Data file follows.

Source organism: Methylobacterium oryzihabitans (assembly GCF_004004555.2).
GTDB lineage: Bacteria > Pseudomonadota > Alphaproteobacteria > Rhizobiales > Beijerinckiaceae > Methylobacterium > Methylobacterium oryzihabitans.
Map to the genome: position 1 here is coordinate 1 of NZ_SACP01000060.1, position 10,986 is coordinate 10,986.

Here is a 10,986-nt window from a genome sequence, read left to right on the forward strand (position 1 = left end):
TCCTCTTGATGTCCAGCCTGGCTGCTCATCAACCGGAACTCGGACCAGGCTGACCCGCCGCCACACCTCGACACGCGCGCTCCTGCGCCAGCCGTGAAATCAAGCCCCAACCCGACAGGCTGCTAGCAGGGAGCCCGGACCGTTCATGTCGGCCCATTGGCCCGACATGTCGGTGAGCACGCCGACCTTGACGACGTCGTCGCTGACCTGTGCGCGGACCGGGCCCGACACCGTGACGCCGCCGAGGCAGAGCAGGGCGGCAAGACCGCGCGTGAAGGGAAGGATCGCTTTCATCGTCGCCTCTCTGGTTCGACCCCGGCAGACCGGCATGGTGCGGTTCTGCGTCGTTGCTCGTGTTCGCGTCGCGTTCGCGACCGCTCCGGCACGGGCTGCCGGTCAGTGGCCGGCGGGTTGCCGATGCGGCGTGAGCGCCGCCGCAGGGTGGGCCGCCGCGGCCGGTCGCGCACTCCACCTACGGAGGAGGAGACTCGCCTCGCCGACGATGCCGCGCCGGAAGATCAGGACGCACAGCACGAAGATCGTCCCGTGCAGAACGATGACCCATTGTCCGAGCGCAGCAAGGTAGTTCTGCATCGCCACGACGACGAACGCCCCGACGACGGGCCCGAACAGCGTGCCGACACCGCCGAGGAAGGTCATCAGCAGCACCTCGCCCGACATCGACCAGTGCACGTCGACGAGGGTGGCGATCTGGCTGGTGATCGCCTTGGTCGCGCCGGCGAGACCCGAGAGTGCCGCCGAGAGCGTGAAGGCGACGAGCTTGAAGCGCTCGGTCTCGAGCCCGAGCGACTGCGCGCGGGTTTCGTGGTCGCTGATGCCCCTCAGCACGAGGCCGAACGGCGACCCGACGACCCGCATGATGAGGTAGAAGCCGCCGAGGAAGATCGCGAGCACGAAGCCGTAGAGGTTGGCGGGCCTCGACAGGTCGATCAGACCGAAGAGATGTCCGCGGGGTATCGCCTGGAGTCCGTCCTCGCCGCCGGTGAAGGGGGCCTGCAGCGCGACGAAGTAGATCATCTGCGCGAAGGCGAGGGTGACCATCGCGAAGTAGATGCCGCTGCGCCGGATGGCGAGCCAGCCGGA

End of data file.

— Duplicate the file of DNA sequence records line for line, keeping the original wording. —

Source organism: Methylobacterium oryzihabitans (assembly GCF_004004555.2).
GTDB lineage: Bacteria > Pseudomonadota > Alphaproteobacteria > Rhizobiales > Beijerinckiaceae > Methylobacterium > Methylobacterium oryzihabitans.
Map to the genome: position 1 here is coordinate 1 of NZ_SACP01000060.1, position 10,986 is coordinate 10,986.

Here is a 10,986-nt window from a genome sequence, read left to right on the forward strand (position 1 = left end):
TCCTCTTGATGTCCAGCCTGGCTGCTCATCAACCGGAACTCGGACCAGGCTGACCCGCCGCCACACCTCGACACGCGCGCTCCTGCGCCAGCCGTGAAATCAAGCCCCAACCCGACAGGCTGCTAGCAGGGAGCCCGGACCGTTCATGTCGGCCCATTGGCCCGACATGTCGGTGAGCACGCCGACCTTGACGACGTCGTCGCTGACCTGTGCGCGGACCGGGCCCGACACCGTGACGCCGCCGAGGCAGAGCAGGGCGGCAAGACCGCGCGTGAAGGGAAGGATCGCTTTCATCGTCGCCTCTCTGGTTCGACCCCGGCAGACCGGCATGGTGCGGTTCTGCGTCGTTGCTCGTGTTCGCGTCGCGTTCGCGACCGCTCCGGCACGGGCTGCCGGTCAGTGGCCGGCGGGTTGCCGATGCGGCGTGAGCGCCGCCGCAGGGTGGGCCGCCGCGGCCGGTCGCGCACTCCACCTACGGAGGAGGAGACTCGCCTCGCCGACGATGCCGCGCCGGAAGATCAGGACGCACAGCACGAAGATCGTCCCGTGCAGAACGATGACCCATTGTCCGAGCGCAGCAAGGTAGTTCTGCATCGCCACGACGACGAACGCCCCGACGACGGGCCCGAACAGCGTGCCGACACCGCCGAGGAAGGTCATCAGCAGCACCTCGCCCGACATCGACCAGTGCACGTCGACGAGGGTGGCGATCTGGCTGGTGATCGCCTTGGTCGCGCCGGCGAGACCCGAGAGTGCCGCCGAGAGCGTGAAGGCGACGAGCTTGAAGCGCTCGGTCTCGAGCCCGAGCGACTGCGCGCGGGTTTCGTGGTCGCTGATGCCCCTCAGCACGAGGCCGAACGGCGACCCGACGACCCGCATGATGAGGTAGAAGCCGCCGAGGAAGATCGCGAGCACGAAGCCGTAGAGGTTGGCGGGCCTCGACAGGTCGATCAGACCGAAGAGATGTCCGCGGGGTATCGCCTGGAGTCCGTCCTCGCCGCCGGTGAAGGGGGCCTGCAGCGCGACGAAGTAGATCATCTGCGCGAAGGCGAGGGTGACCATCGCGAAGTAGATGCCGCTGCGCCGGATGGCGAGCCAGCCGGA